I must admit, when I first learned that Cold Steel were making a Katana Machete I was personally quite excited..
It was not just the super low price tag that got me excited - it was also the fact that this is exactly 'what the doctor ordered' for the sword market - a tactical style blade with solid fittings that could be used to fearlessly hack up a multitude of targets - in other words, a backyard cutters dream..!
But does it live up to the hype? True enough, at the price point it is available for - even if it did only half of what you see in the Cold Steel promotional video it would still be a bargain. So what CAN it do?
Let's take a look at it and find out!
Review by Paul Southren (Ed), Adelaide, AUSTRALIA
The cold steel promotional video for this piece really does whet the old appetite for destruction (though the scenes of chopping up a hanging pig are not really for the squeamish)..
Lynn Thompson (the president of Cold Steel) does suggest that the blade is relatively thin and needs some power to reach its full cutting potential. And looking at the video, it does seem that the blade has been sharpened a little more than the factory edge (we will come back to this point in due course) but for now let's take a quick look at this Katana Machete from tip to toe to see what it is all about.
The cold steel Katana Machete comes with a simple cardboard sheathe to protect the blade in transit, but there is also an optional tactical style sheathe with backstrap available for another eight bucks or so (I actually bought this sword pretty soon after its release and the sheathe was not available at the time, so just got the sword).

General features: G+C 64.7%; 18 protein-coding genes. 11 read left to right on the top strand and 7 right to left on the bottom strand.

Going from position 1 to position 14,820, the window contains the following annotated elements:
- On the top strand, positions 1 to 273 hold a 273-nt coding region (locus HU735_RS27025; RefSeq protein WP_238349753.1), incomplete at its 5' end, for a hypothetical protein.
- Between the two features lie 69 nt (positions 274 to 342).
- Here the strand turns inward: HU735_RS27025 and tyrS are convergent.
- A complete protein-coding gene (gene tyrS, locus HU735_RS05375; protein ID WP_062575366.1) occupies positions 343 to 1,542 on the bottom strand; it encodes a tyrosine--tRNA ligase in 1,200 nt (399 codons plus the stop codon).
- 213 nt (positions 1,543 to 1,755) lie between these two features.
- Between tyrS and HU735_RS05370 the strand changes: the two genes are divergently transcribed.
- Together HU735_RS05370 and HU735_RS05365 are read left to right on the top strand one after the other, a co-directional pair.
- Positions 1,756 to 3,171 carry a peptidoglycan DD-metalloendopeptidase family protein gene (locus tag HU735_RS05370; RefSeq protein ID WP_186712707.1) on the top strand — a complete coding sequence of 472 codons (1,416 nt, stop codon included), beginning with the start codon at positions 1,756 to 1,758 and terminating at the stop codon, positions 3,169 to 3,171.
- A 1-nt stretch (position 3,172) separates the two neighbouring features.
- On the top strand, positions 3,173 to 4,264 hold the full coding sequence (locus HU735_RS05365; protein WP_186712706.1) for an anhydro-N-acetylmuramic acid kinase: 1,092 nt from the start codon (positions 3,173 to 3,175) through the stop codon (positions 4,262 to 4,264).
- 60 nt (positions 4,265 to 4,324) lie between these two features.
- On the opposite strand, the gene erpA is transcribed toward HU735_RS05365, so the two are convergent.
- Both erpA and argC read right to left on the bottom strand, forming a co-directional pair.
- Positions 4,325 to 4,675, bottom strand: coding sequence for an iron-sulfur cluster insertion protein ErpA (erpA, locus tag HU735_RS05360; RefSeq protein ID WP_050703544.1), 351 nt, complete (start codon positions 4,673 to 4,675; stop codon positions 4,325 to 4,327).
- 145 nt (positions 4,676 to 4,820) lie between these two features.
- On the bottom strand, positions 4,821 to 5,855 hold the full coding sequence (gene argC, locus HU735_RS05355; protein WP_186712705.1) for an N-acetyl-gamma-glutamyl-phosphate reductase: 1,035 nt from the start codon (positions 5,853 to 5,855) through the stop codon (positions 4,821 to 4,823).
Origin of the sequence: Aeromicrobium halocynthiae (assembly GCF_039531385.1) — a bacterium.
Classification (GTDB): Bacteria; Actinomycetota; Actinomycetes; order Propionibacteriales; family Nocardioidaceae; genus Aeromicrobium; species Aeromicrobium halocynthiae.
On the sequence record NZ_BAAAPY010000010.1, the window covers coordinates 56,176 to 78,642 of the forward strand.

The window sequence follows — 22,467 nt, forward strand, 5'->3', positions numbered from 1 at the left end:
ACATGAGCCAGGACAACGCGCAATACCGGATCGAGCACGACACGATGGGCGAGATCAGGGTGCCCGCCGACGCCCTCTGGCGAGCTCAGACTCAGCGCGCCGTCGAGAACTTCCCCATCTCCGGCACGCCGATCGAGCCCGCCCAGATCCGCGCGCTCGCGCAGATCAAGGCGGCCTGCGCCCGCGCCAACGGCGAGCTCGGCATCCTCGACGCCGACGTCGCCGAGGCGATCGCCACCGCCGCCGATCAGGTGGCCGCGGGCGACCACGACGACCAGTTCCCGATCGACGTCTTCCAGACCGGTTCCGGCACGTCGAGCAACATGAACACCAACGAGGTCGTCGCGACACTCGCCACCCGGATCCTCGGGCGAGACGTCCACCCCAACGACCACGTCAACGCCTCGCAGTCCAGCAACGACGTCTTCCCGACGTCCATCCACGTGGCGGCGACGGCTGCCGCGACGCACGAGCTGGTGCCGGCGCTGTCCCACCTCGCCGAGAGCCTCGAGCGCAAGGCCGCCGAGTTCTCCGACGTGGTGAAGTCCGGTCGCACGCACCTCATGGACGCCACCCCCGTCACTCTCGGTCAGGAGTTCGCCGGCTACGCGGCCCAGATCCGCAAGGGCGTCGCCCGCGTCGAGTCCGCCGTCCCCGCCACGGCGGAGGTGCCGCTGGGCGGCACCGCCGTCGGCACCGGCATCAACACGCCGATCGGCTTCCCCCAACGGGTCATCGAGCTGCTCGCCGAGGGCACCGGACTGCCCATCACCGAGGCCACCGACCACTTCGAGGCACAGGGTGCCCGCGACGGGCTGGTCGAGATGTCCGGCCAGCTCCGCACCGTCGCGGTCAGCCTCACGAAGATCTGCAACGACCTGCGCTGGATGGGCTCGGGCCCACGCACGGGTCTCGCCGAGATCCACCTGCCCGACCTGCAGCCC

Underneath the sheathe there is of course the matt black blade, made from 1055 carbon steel in South Africa with a black baked on anti-rust finish.
The blade itself is seamlessly attached to the black, injection molded polypropelene handle - so of course there are no gaps, wiggles or other issues that plague real Katana..
The sticker on there is a little annoying as it needs to be peeled off and then the residue cleaned away, and I could have done without that as it already has a cold steel brand mark stenciled on the handle, but no big deal of course.
The tang of the sword is firmly affixed to the handle by two heavy duty bolts - and there is no doubt that it is about as solid a construction as a sword or machete could be.
The end of the handle also comes with a small hole, to which you could potentially attach a lanyard to stop it jarring out of your hands and flying away or a paracord wrap to give it some extra grip - which is a nice utilitarian touch.
Pretty solid construction, so let’s take a look at the blade.
It's a very simple design really - around 2" wide by 19" long, the blade is quite short really compared to a normal 28" Katana, but the long handle means that it can be wielded in a variety of ways giving it ultimately the same reach if gripped lower down the handle, or shortened in an instant for close quarter work if gripped closer to the handle, making it quite interesting and versatile (and quite fast too, the point of balance is 1.5" from the guard and it weighs just an ounce less than 2lbs).
Its shorter length and wide profile also makes it STRONG despite being thinner than a regular machete, as does the fact that it is made from nicely tempered 1055 carbon steel.